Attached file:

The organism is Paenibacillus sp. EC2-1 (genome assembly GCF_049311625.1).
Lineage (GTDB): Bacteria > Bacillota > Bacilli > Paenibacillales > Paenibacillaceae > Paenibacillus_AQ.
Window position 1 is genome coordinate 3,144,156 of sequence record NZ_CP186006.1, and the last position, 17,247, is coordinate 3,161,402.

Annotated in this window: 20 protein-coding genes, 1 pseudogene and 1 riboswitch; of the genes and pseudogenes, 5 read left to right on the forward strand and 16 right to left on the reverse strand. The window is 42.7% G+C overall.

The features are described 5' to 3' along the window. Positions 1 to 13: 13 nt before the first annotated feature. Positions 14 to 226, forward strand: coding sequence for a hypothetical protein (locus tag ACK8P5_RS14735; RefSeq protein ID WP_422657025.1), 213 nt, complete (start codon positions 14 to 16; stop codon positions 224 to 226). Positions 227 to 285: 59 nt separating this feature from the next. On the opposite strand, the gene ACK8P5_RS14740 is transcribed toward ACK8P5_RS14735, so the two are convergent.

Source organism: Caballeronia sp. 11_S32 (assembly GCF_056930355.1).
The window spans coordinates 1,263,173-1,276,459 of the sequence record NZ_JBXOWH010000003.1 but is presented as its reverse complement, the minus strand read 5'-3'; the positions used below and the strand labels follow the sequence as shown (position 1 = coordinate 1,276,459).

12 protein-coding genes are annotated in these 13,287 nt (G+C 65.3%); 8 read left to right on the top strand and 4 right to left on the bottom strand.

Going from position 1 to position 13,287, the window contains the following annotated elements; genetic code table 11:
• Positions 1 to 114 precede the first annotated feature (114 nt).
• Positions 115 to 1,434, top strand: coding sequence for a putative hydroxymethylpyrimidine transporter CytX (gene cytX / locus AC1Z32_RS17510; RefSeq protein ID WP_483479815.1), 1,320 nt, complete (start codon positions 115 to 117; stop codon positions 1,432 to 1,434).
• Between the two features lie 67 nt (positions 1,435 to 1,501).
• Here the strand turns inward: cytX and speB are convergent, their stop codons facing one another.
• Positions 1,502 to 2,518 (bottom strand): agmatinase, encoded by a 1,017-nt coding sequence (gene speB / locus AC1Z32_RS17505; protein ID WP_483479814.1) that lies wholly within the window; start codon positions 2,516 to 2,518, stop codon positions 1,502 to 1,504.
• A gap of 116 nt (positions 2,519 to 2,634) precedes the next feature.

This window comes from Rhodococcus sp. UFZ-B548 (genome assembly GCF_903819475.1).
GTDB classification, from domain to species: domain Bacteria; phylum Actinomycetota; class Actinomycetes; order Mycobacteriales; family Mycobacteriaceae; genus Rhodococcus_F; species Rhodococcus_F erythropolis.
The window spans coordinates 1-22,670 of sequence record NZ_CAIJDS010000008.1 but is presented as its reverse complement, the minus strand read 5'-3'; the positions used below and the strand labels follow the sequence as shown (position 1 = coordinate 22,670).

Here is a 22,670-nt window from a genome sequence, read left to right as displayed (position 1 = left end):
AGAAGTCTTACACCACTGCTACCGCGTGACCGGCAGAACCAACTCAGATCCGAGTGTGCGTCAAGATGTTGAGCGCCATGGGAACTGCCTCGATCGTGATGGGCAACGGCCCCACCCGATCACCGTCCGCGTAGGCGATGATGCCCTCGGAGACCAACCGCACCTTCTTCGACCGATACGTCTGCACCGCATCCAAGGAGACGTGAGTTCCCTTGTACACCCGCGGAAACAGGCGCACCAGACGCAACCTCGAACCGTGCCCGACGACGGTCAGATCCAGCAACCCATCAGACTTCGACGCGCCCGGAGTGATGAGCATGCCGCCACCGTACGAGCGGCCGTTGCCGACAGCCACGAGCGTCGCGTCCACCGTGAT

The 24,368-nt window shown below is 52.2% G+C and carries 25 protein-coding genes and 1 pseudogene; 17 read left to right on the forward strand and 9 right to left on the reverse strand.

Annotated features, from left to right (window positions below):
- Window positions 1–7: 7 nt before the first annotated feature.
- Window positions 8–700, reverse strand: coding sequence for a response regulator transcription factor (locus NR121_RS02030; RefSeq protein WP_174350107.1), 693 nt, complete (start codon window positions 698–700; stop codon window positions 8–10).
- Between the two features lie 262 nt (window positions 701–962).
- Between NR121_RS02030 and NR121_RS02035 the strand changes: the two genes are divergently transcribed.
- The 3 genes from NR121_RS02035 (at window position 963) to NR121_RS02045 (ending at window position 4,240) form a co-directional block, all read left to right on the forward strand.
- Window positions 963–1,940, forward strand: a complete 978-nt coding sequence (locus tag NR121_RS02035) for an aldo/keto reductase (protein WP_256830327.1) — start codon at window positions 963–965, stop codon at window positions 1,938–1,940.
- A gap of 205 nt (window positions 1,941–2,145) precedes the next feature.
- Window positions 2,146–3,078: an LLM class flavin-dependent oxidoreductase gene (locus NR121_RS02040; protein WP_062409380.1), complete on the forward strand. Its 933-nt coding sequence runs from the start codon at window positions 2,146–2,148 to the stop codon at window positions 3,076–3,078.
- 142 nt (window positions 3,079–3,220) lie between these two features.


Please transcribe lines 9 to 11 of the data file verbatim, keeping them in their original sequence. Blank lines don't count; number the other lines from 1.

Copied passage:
Going from position 1 to position 13,287, the window contains the following annotated elements; genetic code table 11:
• Positions 1 to 114 precede the first annotated feature (114 nt).
• Positions 115 to 1,434, top strand: coding sequence for a putative hydroxymethylpyrimidine transporter CytX (gene cytX / locus AC1Z32_RS17510; RefSeq protein ID WP_483479815.1), 1,320 nt, complete (start codon positions 115 to 117; stop codon positions 1,432 to 1,434).